The real litmus test for Jokowi in his new presidency is ensuring food security for Indonesia’s poor, writes John McCarthy.
Joko Widodo has moved into Indonesia’s presidential palace. He comes to power with great expectations, notably among the millions of villagers who voted for him. Jokowi’s platform included 18 measures to address a key problem for Indonesia – food security. The vice-president, Jusuf Kalla, is now working on a plan to achieve ‘food sovereignty’ within a year.
In the past, when food prices rocketed, presidents Suharto and Sukarno fell from power. Indonesian policymakers see food insecurity as a threat to stability and national development. With climate change now linked to harvest failures, and fluctuating availability of food in global markets, the food issue provokes national anxiety.
Five years ago the last president made food security the fifth of 11 national priorities for his second term. But the country has yet to meet his ambitious targets for self-sufficiency in corn, soy bean, sugar and beef, and a 10 million ton rice surplus by 2014.
This agenda included developing food estates, and large scale production by private and state corporations. Planners set out to address problems in Java’s rice fields and extend the green revolution into ‘sleeping’ land off Java.
But should self-sufficiency be the chief aim of food policy? To answer this, consider first the wider picture. Indonesia’s economy has grown by over six per cent since 2010. However, a third of children under five remain stunted. Stunting refers to low height for age, and is an indicator of chronic under nutrition. The World Bank says that Indonesia fares little better than much poorer countries, such as Myanmar, Cambodia and Laos.
Indian economist Amartya Sen won the Nobel Prize after asking a simple question: why does famine occur even when food is readily available? He concluded food insecurity occurs due to the inability of the poor to access food rather than due to a shortage of food.
Indonesia can aim to become self-sufficient by intensive farming, using biochemical inputs and high investments by large corporations. But many households may still be unable to access food. Indeed, Sen’s work, now taken up the United Nations, suggests a different problem: how can we help the poor gain the means to access food?
This brings up many challenges in helping the poor and food insecure people, most of whom reside in Indonesia’s villages. These include how to help these poor rural people gain access to productive land; protect the ecology of farming; provide access to inputs, credit and extension services; extend work opportunities in the rural economy; reform agricultural markets; and roll out effective social safety nets for the urban poor.
Fortunately Indonesia’s policy thinkers have been working on these issues. But much remains to be done.
Indonesia’s Bureau of Logistics, Bulog, maintains a reserve stock of rice. Imports are restricted to protect Indonesian rice farmers from the dumping of cheap foreign food. However Bulog only buys rice from farmers at a low floor price (HPP) at certain times of the year. For the most part farmers are left in the hands of speculators and traders who manipulate prices. Further, the system sets rice prices up to $1 dollar per kilogram above the world price. This adds a burden for the poor who spend most of their meagre earnings on food. It also provides incentives to rice smugglers.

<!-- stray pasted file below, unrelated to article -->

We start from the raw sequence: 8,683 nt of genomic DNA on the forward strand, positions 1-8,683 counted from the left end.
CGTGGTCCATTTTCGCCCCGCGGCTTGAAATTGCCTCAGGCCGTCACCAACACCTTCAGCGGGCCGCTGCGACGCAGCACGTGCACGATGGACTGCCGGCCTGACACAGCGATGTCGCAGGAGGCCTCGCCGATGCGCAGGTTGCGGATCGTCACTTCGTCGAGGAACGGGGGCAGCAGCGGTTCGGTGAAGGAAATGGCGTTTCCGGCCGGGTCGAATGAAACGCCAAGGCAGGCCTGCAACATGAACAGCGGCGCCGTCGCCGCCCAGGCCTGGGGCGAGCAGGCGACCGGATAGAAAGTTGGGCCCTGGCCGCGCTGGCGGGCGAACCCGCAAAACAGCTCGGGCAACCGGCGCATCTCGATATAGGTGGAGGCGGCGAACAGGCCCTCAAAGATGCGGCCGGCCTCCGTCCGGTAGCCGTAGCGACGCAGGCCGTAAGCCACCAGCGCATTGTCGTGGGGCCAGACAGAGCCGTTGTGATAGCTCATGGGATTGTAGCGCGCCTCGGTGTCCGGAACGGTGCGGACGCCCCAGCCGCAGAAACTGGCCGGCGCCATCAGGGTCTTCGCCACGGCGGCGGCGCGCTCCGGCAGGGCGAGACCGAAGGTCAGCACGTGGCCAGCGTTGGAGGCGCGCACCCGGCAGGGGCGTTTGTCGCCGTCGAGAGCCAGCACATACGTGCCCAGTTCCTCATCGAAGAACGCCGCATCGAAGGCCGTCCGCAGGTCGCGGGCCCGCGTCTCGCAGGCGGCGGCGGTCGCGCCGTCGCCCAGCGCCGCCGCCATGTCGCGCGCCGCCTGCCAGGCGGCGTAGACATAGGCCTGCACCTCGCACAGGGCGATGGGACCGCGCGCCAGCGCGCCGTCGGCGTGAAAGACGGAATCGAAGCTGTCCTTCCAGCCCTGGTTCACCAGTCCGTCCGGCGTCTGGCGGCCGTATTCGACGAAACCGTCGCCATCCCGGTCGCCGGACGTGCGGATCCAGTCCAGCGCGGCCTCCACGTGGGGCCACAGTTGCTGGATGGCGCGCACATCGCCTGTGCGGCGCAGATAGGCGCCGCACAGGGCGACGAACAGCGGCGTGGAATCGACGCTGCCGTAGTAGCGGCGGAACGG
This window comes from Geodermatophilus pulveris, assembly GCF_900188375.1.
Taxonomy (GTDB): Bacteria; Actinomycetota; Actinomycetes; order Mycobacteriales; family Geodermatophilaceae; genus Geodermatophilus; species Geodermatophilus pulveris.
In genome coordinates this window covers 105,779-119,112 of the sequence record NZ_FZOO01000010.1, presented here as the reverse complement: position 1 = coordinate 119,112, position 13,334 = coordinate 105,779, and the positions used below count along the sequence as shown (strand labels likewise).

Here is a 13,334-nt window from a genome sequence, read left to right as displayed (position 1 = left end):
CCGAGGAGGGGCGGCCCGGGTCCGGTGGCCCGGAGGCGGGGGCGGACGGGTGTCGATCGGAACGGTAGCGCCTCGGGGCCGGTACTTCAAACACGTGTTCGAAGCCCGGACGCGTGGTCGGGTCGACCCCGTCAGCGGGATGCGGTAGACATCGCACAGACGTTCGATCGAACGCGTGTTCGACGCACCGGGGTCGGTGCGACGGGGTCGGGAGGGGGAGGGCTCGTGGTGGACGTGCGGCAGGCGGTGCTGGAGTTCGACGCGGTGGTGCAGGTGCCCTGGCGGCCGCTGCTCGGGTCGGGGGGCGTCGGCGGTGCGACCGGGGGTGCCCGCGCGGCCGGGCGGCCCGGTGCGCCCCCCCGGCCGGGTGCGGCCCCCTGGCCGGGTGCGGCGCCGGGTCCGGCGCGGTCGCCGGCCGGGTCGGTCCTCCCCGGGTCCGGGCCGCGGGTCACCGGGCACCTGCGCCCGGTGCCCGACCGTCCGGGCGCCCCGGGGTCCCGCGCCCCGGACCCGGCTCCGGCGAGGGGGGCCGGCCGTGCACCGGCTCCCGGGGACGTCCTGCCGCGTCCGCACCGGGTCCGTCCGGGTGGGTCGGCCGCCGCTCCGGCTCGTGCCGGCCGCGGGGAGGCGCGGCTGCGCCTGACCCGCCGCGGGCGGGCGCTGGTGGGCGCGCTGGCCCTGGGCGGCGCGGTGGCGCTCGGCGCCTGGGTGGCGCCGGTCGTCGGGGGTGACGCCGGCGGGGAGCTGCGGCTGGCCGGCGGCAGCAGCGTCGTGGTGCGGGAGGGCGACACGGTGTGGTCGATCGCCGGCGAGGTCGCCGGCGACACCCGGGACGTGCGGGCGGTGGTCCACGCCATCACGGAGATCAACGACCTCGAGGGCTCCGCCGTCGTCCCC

The last administration invited corporate investors to develop food estates to grow rice to feed a growing number of city dwellers. With mining and oil palm expanding rapidly, a lack of available land frustrated the East Kalimantan food estate. West Kalimantan’s food estate continues to limp ahead, but without meeting the ambitious hopes invested in it.
In the past Indonesia, India and China increased rice production without shifting to large-scale farming. The ministry of agriculture has programs to help the vast body of small and marginal farmers. These aim to increase the planting frequency of farmers using hybrid rice varieties, providing seedlings, fertiliser, technology and training to farmer groups in field demonstration plots. However after long years of policy neglect, progress remains slow.
Indonesia is experimenting with social safety nets. However with 29 million poor and around 40 per cent of the population living around the poverty line, targeting is difficult. One study found that only about 30 per cent of the poor received all three of the main social assistance programs. The budget for the social safety net remains very low, only 1.2 per cent of GDP; well below all the major countries of East Asia and the 2 per cent level recommended by the World Bank.
In India, Brazil and South Africa the right to adequate food is written into the national constitution. Legal cases brought by civil society actors led to the conversion of this right into effective programs. Indonesia has included food security, self-sufficiency and sovereignty in a new food law. Yet Indonesia needs an explicit legal formulation of the right to adequate food to ensure political commitments are converted into programs that really deal with hunger.
Good ideas can remain isolated from millions of poor people. Despite excellent policy concepts, programs lack resources and capacity. Meanwhile the temptation is to focus on national food self-sufficiency. But the crux of the problem may be left aside.
President Jokowi, can you help under-resourced farmers and develop effective safety nets for food insecure households? Moving beyond a simple focus on national production targets, it’s time Indonesia’s leaders focused on the real problem.
John McCarthy is Associate Professor at Crawford School of Public Policy, in the Australian National University’s College of Asia and the Pacific.